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Greek Orthodox Archdiocese of Australia: Christmas Encyclical 2015

Greek Orthodox Archdiocese of Australia: Christmas Encyclical 2015


By the grace of God
Archbishop of Australia
to all the Reverend Clergy and devout faithful
of our holy Archdiocese

Brother concelebrants and God-protected children in Christ who is born,

As we celebrate Christmas once again this year, in other words the Mystery of the Incarnation of God the Word (Logos), we are invited to approach God as Infant in the manger with humility and gratitude, in order that we might experience”according to the measure of the gift of Christ” (Eph. 4:7), the peace of God “which transcends all understanding” (Phil. 4:7).

Humility is imperative here because it relates to the “great Mystery of godliness”, as the Apostle Paul preaches with devoutness (1 Tim. 3:16).

Gratitude is also self-understood, because this Mystery concerns the human person directly; every human who was created “in the image of God” in order to approach the likeness of God” (see Genesis 1:26).

If the Incarnation of God the Word, for St Paul, constitutes the great Mystery of godliness, for St John the Evangelist this Mystery is illumined by the abundant light of God”s love, which is the only cause and source of Creation and the salvation of the world and humanity.

“For God so loved the world, that he gave his only begotten Son, that whosoever believes in him should not perish, but have everlasting life.” (In.3:16)

Having now identified the Love of God as the pre-eminent cause of the divine Incarnation, we must not forget that this Love has two characteristic features which distinguish it from any other meaning of love.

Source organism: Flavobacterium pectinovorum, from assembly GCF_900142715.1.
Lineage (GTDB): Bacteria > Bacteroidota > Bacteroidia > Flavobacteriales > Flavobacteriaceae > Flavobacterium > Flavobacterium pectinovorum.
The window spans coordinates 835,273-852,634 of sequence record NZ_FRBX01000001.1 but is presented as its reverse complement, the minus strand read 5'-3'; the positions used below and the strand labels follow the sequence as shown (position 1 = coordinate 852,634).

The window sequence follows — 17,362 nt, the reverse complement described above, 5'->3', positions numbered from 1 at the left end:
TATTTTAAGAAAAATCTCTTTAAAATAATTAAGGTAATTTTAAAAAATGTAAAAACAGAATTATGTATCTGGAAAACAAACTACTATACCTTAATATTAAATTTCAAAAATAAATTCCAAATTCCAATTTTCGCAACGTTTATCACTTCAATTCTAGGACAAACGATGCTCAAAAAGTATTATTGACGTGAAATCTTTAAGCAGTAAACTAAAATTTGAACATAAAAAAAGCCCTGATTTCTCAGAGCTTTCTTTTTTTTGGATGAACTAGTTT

It is primarily general in that it is directed to 1/every person who comes into the world”, and secondly, it is unreturnable, in that it does not presuppose some exchange, but is offered free. For this reason, it is called Grace, because it is offered as a gift to every person, so long as one does not reject it, denying the gift.

St Maximus the Confessor who was the most mystical and profound Theologian of Byzantium says to us that, just as Mary the Theotokos gestated God the Word by the Holy Spirit, in the same way, every faithful is able to “gestate” the Word of God, becoming one’s self a “Godbearer” and a “Christ-bearer”.

However, as much as this teaching of St Maximus might sound irreverent, even “blasphemous”, we should recall that centuries before him St Paul had preached to all the nations that unprecedented point of his theology, “it is no longer I who live, but Christ who lives in me” (Gal. 2:20).

Of course, it is not only St. Maximus who consistently insisted on this experiential character of Christian theology. Other Fathers of the Ancient Church called the Incarnation of God the Word a “Second Creation”, as for example, St Athanasius who taught explicitly that “God became human so that we might become god by grace” and that “He became poor, that we might become rich by his grace”.

In concluding, we are able to say that the “theology”, not only of Paul, but also of Peter and John, is an extended and precise consequence of the New Testament teaching with regard to Grace, which also constitutes the “fullness” of God”s salvific Truth in the history of humankind.

Furthermore, we are able to comprehend even more clearly the deeper meaning of this “fullness” from the epigrammatic words of John “for the law was given through Moses; grace and truth came through Jesus Christ” (In. 1:17).

To God the Word, who became Incarnate for all people, be glory and honour and worship to all ages. Amen!

With fervent prayers to God

Archbishop Stylianos Harkianakis of Australia

Archbishop S T Y L I A N O S

Primate of the Greek Orthodox Church in Australia

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